Impedance cardiography: a role in vasovagal syncope diagnosis?Age Ageing. 2009 Nov; 38(6):718-23.AA
vasovagal syncope is the most common cause of syncope in all age groups, with diagnosis usually based on history, examination and basic investigations to exclude alternative causes of syncope. Where doubt exists, the head-up tilt (HUT) test is used for diagnosis but is time consuming and lacks a gold standard to accurately assess sensitivity and specificity. Alternative methods of diagnosing vasovagal syncope would thus be useful.
to investigate the potential for impedance cardiography (ICG)-derived haemodynamic measures to predict HUT test outcome in unexplained syncope.
prospective controlled study.
eighty-six patients with unexplained syncope and 43 non-syncopal controls.
all subjects underwent continuous heart rate, blood pressure and ICG measurements during 10 min supine rest and during HUT. Vasovagal syncope was diagnosed when patients experienced symptom reproduction with concomitant haemodynamic derangements.
during rest prior to HUT, the syncopal group had higher mean heart rate (P = 0.0008) and lower baroreceptor effectiveness index (P < 0.0001) compared to non-syncopal controls. On comparing patients who presented with unexplained syncope who subsequently had a positive HUT (therefore a diagnosis of vasovagal syncope 55 [64%]; mean age 47 years, range 17-85) to those having a negative tilt test (n = 31; mean age 47 years, range 17-88), there were no significant differences found in cardiovascular or autonomic parameters prior to HUT. A predictive ROC curve model at a 85% threshold allowed using cardiac index (CI), end-diastolic index (EDI) and left ventricular work index (LVWI) would identify those who would have a positive HUT from baseline cardiovascular measurements (CI >3.5, EDI > 77, LVWI >4.7) with 93% sensitivity and 17% specificity.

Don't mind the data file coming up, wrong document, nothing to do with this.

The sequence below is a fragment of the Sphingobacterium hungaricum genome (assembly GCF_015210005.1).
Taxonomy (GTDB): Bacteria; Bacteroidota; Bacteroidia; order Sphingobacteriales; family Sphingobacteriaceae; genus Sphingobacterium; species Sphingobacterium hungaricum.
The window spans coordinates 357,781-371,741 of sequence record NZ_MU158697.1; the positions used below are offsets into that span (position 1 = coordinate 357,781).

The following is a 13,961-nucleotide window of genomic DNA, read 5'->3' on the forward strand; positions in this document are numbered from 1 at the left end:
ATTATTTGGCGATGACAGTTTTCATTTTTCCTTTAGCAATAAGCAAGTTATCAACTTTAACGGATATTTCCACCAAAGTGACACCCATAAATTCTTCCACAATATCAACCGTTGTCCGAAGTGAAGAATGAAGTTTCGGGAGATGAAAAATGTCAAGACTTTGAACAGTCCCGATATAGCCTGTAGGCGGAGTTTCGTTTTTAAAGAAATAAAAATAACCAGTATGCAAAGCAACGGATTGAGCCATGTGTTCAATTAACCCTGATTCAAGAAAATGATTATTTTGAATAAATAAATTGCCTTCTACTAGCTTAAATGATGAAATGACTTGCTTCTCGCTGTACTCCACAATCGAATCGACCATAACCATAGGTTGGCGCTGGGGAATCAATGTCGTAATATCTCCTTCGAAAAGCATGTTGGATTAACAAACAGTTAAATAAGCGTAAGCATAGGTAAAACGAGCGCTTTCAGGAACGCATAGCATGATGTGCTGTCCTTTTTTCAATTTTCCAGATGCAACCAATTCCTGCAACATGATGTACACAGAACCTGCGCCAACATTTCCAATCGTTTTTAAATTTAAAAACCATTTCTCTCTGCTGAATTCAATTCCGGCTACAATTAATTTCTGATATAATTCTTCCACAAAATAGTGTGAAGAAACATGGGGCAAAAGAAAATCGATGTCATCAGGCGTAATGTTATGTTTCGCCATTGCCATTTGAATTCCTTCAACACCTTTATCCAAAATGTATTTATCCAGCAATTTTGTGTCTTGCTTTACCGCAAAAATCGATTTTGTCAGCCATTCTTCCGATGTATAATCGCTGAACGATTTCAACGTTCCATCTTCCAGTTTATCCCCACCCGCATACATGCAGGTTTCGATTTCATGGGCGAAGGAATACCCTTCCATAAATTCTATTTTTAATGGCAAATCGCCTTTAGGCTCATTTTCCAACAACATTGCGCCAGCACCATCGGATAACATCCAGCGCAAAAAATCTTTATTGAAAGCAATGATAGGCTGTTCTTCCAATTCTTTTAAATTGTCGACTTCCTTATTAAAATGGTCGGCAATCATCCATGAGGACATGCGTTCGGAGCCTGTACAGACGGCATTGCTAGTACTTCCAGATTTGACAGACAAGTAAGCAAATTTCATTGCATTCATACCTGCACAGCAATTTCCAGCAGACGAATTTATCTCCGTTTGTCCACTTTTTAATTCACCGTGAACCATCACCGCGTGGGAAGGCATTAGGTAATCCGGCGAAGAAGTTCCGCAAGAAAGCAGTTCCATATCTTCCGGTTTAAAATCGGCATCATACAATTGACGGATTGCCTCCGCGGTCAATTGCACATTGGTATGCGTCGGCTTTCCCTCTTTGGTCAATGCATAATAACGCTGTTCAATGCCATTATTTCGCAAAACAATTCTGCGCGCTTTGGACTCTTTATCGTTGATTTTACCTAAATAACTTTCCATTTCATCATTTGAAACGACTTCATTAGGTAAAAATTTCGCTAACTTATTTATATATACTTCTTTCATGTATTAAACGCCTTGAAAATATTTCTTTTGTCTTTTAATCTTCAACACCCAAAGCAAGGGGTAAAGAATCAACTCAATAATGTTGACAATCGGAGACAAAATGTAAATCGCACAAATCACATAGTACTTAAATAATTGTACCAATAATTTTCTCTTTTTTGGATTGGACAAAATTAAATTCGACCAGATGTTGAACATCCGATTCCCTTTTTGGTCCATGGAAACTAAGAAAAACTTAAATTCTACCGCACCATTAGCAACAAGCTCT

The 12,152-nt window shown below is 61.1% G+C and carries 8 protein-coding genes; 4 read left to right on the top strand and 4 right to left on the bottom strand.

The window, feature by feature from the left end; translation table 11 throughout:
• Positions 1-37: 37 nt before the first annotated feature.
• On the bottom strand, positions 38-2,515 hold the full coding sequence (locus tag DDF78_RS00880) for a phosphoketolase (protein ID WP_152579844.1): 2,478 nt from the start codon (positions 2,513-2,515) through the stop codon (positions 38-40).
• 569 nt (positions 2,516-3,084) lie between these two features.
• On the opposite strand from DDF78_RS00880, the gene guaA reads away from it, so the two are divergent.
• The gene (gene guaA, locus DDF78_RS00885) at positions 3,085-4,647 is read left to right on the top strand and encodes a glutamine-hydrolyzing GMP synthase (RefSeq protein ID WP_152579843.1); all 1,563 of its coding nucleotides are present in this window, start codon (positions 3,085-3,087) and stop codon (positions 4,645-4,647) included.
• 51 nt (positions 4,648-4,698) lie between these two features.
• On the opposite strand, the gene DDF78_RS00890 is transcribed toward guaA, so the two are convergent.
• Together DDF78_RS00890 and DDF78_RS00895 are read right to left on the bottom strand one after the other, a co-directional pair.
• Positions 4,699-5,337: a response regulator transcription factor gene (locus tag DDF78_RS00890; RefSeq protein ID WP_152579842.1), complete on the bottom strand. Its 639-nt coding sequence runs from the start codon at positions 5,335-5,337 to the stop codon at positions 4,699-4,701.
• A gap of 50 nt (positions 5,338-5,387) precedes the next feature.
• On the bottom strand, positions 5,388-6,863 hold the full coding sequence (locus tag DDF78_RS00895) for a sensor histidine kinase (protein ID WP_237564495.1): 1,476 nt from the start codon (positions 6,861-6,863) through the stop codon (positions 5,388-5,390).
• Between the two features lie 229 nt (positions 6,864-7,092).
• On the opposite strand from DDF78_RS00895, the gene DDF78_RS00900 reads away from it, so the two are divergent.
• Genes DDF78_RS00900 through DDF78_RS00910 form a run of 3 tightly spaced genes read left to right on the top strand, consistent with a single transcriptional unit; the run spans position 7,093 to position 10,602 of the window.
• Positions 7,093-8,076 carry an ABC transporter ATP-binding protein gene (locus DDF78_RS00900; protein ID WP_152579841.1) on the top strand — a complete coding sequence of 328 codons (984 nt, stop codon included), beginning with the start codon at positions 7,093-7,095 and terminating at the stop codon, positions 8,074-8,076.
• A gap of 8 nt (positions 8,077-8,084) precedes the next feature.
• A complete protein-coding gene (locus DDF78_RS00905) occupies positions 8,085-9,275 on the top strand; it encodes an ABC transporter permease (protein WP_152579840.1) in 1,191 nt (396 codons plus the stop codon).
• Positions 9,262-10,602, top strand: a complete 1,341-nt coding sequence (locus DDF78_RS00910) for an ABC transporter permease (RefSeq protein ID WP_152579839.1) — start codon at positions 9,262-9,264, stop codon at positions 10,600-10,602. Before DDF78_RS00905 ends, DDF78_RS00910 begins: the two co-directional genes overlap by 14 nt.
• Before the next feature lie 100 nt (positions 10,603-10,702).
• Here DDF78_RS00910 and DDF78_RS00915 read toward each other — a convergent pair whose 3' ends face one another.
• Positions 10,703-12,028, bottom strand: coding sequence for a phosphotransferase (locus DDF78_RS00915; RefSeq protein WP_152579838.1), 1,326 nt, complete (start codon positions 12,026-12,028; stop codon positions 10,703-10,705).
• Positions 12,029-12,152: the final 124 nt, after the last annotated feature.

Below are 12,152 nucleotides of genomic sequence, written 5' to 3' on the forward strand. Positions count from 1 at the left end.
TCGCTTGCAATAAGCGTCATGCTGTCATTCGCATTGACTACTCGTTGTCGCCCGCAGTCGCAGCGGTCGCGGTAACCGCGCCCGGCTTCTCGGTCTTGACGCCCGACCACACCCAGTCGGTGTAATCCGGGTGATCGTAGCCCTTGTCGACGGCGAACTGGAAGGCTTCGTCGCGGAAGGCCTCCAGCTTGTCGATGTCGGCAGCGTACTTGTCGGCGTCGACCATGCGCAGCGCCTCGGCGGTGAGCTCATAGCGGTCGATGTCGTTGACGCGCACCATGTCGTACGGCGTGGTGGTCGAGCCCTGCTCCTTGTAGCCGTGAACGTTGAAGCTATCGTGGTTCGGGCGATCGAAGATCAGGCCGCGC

supine haemodynamic measures derived from transthoracic ICG can simply, non-invasively and sensitively differentiate HUT-positive patients from those with negative tilt tests. Further work is needed, particularly in older patients, before this technique can be used in clinical practice.